Following Lewis Hamilton’s timesheet-topping escapades in the first free practice session for the Italian Grand Prix, the rest of the field will get a second chance to cut the gap during FP2 on Friday afternoon at Monza.
Mercedes teammate and championship rival Nico Rosberg had to settle for third place during FP1, and he will be keen to bounce back and redress the balance against Hamilton as their title battle rages on at one of the sport’s most famous circuits.
However, the likes of McLaren, Williams and Red Bull will also be hoping to get in the mix towards the head of the field.
You can watch FP2 live on NBCSN and Live Extra from 8am ET. CLICK HERE to watch via live stream.
Hamilton’s pace in the first session was certainly impressive. The Briton pulled out a six-tenths of a second gap over the rest of the field, and he was followed home by former McLaren teammate Jenson Button. With Kevin Magnussen finishing fifth in the sister MP4-29, the signs are certainly positive for the British team at Monza.
Ferrari showed some promising pace in the first session, but the prancing horse is expecting to struggle on home soil. Fernando Alonso and Kimi Raikkonen will have the Monza crowd right behind them, though, and this could yet lift them further up teh grid.
FP2 will see Romain Grosjean, Giedo van der Garde and Kamui Kobayashi all return to their cars after stepping aside in the first session to allow their teams’ junior drivers some seat time. For Kobayashi, this will be his first session since the Hungarian Grand Prix.
Be sure to join us for FP2 live on NBCSN and Live Extra at 8am ET. CLICK HERE to watch via live stream.
Status Grand Prix has set its sights on winning the 2016 GP2 Series championship following its decision to close down its GP3 team at the end of the current season.
Earlier this week, GP3 issued a statement confirming its team roster for the next three seasons that featured new entries from DAMS and Virtuosi Racing.
However, both Carlin and Status did not appear on the list, signalling that both had opted to leave GP3 at the end of 2015.
Status first entered GP3 back in 2010, but only set up a GP2 team in 2015 after taking over the old Caterham Racing operation.
This will now become the main focus for the Irish outfit, though, as explained by team boss Teddy Yip Jr. earlier this week.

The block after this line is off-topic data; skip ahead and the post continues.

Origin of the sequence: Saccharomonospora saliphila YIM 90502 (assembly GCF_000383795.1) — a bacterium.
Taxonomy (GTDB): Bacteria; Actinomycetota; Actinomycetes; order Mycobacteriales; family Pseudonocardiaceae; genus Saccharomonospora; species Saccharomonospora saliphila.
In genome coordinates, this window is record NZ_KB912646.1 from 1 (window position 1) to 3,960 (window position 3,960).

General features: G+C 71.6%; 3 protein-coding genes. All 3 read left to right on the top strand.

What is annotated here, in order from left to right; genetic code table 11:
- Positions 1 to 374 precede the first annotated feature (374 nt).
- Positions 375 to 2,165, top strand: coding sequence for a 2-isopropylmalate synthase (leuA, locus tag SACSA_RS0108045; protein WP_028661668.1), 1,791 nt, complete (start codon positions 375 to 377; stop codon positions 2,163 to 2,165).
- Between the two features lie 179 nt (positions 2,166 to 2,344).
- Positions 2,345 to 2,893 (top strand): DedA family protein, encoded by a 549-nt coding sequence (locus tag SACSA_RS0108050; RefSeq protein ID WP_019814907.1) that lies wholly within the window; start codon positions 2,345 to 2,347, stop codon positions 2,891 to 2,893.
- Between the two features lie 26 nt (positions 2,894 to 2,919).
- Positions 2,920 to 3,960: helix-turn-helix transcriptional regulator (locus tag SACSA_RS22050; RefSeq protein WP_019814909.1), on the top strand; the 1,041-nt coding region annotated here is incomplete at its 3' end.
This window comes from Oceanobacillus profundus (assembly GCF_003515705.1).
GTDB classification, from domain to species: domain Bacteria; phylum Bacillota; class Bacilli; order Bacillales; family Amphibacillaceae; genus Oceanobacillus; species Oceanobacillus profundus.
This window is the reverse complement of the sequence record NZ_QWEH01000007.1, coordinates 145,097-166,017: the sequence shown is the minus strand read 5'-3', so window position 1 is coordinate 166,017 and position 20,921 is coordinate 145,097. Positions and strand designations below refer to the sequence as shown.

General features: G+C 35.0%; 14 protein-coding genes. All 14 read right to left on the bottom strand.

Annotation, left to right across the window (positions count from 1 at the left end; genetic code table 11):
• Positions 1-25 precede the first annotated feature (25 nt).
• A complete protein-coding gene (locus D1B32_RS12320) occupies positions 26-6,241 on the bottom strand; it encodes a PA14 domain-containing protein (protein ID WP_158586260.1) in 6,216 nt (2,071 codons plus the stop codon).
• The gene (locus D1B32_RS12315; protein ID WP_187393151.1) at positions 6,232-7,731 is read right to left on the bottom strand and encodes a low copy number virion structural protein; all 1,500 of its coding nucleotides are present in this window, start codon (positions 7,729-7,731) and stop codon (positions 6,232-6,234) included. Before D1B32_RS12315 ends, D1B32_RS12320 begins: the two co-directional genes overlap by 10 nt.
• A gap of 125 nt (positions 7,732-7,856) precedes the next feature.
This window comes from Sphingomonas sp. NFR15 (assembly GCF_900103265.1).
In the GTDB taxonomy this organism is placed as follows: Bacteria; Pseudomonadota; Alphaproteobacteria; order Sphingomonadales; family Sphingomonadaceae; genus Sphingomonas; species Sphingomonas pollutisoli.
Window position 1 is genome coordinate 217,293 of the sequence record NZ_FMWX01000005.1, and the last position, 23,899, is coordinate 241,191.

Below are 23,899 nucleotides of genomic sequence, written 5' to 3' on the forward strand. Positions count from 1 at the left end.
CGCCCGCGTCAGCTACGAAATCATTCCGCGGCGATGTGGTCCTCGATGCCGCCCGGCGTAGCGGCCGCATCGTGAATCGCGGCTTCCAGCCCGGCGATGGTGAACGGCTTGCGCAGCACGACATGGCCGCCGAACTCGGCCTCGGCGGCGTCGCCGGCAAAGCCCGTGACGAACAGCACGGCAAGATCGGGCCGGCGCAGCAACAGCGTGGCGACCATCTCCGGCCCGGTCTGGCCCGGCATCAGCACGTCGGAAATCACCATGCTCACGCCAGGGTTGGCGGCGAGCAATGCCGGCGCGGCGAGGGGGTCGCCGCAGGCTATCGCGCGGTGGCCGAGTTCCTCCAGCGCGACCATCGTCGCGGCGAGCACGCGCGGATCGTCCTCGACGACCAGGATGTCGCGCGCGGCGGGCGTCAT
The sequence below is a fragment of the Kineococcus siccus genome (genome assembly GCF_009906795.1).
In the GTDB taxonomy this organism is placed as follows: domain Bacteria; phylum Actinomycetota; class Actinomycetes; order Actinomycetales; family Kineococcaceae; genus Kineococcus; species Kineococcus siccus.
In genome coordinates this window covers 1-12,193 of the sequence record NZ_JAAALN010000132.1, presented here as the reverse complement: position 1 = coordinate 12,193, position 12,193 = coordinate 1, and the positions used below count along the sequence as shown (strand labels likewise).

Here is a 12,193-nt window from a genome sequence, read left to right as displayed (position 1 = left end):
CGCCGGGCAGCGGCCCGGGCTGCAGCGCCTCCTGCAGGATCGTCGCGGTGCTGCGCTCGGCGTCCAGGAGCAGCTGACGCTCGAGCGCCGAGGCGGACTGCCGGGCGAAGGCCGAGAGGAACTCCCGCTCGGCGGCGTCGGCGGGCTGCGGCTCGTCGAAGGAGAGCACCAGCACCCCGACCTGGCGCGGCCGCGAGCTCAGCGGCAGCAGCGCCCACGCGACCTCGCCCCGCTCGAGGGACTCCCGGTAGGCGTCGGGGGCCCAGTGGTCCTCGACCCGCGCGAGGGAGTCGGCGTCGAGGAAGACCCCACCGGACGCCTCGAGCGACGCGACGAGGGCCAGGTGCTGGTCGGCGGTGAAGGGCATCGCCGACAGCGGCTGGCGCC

“Status Grand Prix has not renewed entry into the GP3 Series from 2016 onwards in order to maximize focus on our GP2 campaign,” Yip said.
“Having finished second in the team championship in the inaugural GP3 Series, we have enjoyed six successful years in the category collecting nine race wins, 26 podium finishes and vying for numerous team and driver titles.
“We are very proud to have given opportunities and achieved success with drivers such as Robert Wickens, Antonio Felix da Costa, Alexander Sims and our current GP2 race winner, Richie Stanaway.
“We now look forward to finishing the 2015 GP2 and GP3 seasons on a high before mounting a robust GP2 title campaign in 2016.”
Both GP2 and GP3 return from a one-month break next weekend in support of the Formula 1 Russian Grand Prix.
Two-time Formula 1 world champion Mika Hakkinen has heaped praise upon Toro Rosso rookie Max Verstappen, supporting his decision to ignore team orders during last month’s Singapore Grand Prix.
Verstappen only turned 18 on Wednesday, but has already made a big impression on the F1 world during his first 14 races with his aggressive driving style and mature approach to racing.
In Singapore, Verstappen was told by Toro Rosso to let faster teammate Carlos Sainz Jr. go past, but refused to give up his position and eventually beat the Spaniard to finish eighth.
Writing in his Hermes blog, Hakkinen backed Verstappen’s decision to stay ahead and praised the Dutchman for his performances so far this season.
“A driver must be alert and keep track of what is happening around him at all times,” Hakkinen wrote. “That’s what Verstappen is. He does not simply let anyone pass if it’s not for the world championship, but only a few championship points.
“Verstappen is 18 years old, but the guy’s already a real pro. Young people are developing incredibly fast nowadays, and by that I don’t mean just drivers.”
Despite having more than half a season of F1 racing under his belt, Verstappen only gained his road driver’s license on his 18th birthday, having previously been under the age limit to drive a regular car in public.